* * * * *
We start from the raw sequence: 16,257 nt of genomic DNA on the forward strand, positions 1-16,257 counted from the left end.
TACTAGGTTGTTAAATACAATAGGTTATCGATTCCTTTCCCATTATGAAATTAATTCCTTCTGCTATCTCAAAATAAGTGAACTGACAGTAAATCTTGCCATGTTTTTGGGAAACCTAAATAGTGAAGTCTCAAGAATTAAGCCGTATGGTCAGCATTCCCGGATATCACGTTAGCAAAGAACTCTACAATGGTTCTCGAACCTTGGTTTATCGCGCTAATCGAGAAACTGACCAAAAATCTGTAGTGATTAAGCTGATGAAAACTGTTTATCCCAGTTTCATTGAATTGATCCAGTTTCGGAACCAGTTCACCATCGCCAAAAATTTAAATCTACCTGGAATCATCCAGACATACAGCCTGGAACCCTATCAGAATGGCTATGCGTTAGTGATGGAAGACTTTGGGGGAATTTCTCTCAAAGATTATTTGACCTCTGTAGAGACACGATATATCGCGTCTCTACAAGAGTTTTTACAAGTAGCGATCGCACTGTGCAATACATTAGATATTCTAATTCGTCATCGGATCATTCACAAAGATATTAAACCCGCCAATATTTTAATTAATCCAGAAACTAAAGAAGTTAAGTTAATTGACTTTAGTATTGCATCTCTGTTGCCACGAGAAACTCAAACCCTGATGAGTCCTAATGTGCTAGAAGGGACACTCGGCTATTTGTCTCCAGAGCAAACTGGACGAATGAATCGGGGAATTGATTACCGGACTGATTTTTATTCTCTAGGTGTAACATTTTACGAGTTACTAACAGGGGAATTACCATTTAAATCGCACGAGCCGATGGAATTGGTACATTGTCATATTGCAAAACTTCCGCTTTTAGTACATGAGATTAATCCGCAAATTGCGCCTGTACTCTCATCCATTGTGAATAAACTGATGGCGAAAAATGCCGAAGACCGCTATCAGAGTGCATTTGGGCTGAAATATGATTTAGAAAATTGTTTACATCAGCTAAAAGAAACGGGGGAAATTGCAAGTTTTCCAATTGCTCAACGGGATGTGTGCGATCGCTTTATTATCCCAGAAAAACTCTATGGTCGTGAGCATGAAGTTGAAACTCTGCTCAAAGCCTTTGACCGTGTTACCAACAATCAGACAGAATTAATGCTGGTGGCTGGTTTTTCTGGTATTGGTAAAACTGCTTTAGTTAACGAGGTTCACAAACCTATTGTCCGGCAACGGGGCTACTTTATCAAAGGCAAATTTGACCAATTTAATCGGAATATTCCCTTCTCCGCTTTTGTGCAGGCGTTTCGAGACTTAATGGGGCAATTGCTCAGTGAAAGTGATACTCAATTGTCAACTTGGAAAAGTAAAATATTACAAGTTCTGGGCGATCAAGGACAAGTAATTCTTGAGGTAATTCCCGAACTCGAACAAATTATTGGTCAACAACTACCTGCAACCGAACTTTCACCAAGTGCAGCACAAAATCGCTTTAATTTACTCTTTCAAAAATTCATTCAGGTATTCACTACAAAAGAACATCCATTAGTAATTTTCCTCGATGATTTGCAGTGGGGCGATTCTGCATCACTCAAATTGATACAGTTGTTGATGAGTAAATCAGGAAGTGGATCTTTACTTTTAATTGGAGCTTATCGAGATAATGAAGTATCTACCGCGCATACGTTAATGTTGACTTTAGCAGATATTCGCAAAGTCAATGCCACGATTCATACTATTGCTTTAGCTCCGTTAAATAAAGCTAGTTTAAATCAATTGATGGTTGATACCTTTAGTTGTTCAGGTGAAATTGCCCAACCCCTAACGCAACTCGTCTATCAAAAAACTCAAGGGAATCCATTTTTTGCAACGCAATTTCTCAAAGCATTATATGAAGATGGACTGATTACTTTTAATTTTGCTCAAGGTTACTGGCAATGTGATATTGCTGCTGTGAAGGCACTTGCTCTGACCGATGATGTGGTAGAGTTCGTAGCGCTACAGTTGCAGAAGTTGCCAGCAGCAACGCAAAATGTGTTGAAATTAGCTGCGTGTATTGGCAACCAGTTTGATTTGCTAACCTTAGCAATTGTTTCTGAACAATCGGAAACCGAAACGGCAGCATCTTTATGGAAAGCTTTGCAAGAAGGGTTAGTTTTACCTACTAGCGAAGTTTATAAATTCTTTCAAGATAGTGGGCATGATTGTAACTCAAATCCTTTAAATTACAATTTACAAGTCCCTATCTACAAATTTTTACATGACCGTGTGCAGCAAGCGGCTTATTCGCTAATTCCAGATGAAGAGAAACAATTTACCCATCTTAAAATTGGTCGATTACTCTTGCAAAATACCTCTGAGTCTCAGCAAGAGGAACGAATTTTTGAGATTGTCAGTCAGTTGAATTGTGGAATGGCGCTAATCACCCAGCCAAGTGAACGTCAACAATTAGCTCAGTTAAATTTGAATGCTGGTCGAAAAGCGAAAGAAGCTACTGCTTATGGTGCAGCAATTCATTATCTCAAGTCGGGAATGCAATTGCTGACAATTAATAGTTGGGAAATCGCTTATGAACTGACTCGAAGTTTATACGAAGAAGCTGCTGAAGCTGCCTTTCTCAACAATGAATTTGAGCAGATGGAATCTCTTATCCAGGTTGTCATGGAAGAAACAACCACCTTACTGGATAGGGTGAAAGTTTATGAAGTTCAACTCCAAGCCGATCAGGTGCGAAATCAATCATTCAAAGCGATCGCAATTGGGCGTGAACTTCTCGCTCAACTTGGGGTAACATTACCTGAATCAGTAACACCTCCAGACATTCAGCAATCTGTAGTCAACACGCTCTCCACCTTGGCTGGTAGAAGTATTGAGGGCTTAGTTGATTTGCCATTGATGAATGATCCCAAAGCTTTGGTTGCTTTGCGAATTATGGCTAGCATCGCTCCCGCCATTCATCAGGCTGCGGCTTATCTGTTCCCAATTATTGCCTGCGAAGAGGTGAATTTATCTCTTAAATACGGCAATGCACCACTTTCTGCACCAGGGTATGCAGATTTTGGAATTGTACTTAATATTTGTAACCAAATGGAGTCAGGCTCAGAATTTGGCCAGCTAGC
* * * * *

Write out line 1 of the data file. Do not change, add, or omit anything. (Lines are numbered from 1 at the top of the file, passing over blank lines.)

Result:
We start from the raw sequence: 16,257 nt of genomic DNA on the forward strand, positions 1-16,257 counted from the left end.